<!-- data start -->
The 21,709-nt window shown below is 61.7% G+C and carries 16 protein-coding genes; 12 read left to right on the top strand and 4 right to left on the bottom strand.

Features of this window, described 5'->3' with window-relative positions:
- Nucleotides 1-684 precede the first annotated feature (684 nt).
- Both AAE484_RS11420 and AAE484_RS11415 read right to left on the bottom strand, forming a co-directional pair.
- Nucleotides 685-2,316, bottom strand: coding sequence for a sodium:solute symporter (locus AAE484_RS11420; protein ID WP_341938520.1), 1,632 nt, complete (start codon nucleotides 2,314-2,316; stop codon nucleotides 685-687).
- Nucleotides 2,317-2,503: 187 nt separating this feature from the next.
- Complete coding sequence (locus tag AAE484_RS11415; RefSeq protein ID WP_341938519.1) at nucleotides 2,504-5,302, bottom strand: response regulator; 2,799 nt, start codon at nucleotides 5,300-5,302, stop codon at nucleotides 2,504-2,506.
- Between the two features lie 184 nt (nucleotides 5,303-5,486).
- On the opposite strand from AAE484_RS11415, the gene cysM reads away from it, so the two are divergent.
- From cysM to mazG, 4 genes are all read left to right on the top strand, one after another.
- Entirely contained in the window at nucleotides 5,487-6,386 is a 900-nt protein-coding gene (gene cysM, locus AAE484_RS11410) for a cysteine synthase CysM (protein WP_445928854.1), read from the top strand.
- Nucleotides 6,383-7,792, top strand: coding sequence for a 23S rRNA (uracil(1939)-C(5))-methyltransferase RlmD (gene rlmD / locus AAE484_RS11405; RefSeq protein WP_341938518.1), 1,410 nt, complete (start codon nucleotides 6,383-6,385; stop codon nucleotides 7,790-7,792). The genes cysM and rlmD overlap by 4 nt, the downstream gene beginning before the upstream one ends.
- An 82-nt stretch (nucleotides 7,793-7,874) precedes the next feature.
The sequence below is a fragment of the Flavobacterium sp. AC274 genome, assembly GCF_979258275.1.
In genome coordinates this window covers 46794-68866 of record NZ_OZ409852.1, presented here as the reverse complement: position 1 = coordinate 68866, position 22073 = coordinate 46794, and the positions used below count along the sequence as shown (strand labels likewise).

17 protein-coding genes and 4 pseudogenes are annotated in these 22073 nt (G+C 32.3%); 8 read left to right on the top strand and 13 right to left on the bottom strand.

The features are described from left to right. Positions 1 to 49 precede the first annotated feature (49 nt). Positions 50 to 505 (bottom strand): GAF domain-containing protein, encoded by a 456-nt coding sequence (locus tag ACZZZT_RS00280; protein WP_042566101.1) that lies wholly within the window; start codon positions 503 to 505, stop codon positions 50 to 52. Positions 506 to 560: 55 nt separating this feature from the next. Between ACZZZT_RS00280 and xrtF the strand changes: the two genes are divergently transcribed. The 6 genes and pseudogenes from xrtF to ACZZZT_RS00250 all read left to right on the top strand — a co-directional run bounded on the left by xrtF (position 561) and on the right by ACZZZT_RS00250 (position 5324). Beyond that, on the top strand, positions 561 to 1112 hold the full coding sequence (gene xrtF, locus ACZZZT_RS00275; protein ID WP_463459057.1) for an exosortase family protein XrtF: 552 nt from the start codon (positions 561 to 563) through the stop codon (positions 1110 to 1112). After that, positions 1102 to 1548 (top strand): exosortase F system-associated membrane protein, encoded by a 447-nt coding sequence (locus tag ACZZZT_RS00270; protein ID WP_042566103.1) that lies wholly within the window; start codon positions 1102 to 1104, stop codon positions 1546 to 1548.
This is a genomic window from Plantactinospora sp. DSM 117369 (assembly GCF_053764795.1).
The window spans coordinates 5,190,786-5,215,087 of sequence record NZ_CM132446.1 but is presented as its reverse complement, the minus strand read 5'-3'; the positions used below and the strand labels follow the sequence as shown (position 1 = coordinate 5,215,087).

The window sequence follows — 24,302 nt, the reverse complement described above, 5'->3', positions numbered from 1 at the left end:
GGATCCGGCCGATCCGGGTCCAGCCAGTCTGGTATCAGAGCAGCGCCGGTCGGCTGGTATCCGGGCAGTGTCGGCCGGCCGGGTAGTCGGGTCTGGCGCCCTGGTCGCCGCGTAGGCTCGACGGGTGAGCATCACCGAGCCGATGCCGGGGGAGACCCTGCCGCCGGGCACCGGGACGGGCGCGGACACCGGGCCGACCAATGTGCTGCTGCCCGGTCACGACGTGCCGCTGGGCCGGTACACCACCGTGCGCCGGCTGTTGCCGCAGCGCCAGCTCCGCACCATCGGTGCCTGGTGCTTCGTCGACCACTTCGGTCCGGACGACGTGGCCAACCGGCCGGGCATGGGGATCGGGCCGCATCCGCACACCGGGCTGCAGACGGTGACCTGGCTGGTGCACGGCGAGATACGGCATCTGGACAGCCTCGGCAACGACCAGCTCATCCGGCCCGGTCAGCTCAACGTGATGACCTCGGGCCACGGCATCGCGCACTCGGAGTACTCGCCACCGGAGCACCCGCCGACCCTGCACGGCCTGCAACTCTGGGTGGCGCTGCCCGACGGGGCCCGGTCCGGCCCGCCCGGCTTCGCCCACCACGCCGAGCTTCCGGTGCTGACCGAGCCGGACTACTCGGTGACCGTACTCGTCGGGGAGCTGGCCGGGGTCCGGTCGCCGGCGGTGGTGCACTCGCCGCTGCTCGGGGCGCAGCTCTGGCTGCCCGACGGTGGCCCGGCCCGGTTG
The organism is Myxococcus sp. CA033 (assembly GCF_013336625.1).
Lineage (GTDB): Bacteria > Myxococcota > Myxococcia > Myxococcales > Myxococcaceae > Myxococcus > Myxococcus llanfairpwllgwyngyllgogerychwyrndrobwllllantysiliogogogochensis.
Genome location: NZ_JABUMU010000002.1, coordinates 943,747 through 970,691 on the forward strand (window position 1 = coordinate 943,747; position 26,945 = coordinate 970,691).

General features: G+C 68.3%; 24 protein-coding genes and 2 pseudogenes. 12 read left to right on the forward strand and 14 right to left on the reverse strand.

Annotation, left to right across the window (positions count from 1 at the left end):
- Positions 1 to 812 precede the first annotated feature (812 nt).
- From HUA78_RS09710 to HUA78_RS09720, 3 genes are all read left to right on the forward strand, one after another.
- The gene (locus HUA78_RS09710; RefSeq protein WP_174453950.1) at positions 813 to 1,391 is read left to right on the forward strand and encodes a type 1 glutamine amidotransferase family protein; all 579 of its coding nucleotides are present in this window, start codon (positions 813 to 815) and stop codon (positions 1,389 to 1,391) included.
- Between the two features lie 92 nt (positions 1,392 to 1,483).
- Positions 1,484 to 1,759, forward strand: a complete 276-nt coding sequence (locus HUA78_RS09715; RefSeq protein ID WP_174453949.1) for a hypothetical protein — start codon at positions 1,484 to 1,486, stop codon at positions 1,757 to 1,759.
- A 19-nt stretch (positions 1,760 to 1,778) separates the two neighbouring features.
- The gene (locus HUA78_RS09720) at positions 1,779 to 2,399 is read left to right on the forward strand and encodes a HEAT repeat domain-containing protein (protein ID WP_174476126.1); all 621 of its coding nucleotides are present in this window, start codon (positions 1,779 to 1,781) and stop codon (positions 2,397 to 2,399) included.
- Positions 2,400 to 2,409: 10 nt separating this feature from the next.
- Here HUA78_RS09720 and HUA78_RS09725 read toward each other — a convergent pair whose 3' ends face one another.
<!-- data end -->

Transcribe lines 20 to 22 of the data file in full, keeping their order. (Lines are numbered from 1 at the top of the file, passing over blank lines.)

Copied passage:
The window sequence follows — 24,302 nt, the reverse complement described above, 5'->3', positions numbered from 1 at the left end:
GGATCCGGCCGATCCGGGTCCAGCCAGTCTGGTATCAGAGCAGCGCCGGTCGGCTGGTATCCGGGCAGTGTCGGCCGGCCGGGTAGTCGGGTCTGGCGCCCTGGTCGCCGCGTAGGCTCGACGGGTGAGCATCACCGAGCCGATGCCGGGGGAGACCCTGCCGCCGGGCACCGGGACGGGCGCGGACACCGGGCCGACCAATGTGCTGCTGCCCGGTCACGACGTGCCGCTGGGCCGGTACACCACCGTGCGCCGGCTGTTGCCGCAGCGCCAGCTCCGCACCATCGGTGCCTGGTGCTTCGTCGACCACTTCGGTCCGGACGACGTGGCCAACCGGCCGGGCATGGGGATCGGGCCGCATCCGCACACCGGGCTGCAGACGGTGACCTGGCTGGTGCACGGCGAGATACGGCATCTGGACAGCCTCGGCAACGACCAGCTCATCCGGCCCGGTCAGCTCAACGTGATGACCTCGGGCCACGGCATCGCGCACTCGGAGTACTCGCCACCGGAGCACCCGCCGACCCTGCACGGCCTGCAACTCTGGGTGGCGCTGCCCGACGGGGCCCGGTCCGGCCCGCCCGGCTTCGCCCACCACGCCGAGCTTCCGGTGCTGACCGAGCCGGACTACTCGGTGACCGTACTCGTCGGGGAGCTGGCCGGGGTCCGGTCGCCGGCGGTGGTGCACTCGCCGCTGCTCGGGGCGCAGCTCTGGCTGCCCGACGGTGGCCCGGCCCGGTTG
The organism is Myxococcus sp. CA033 (assembly GCF_013336625.1).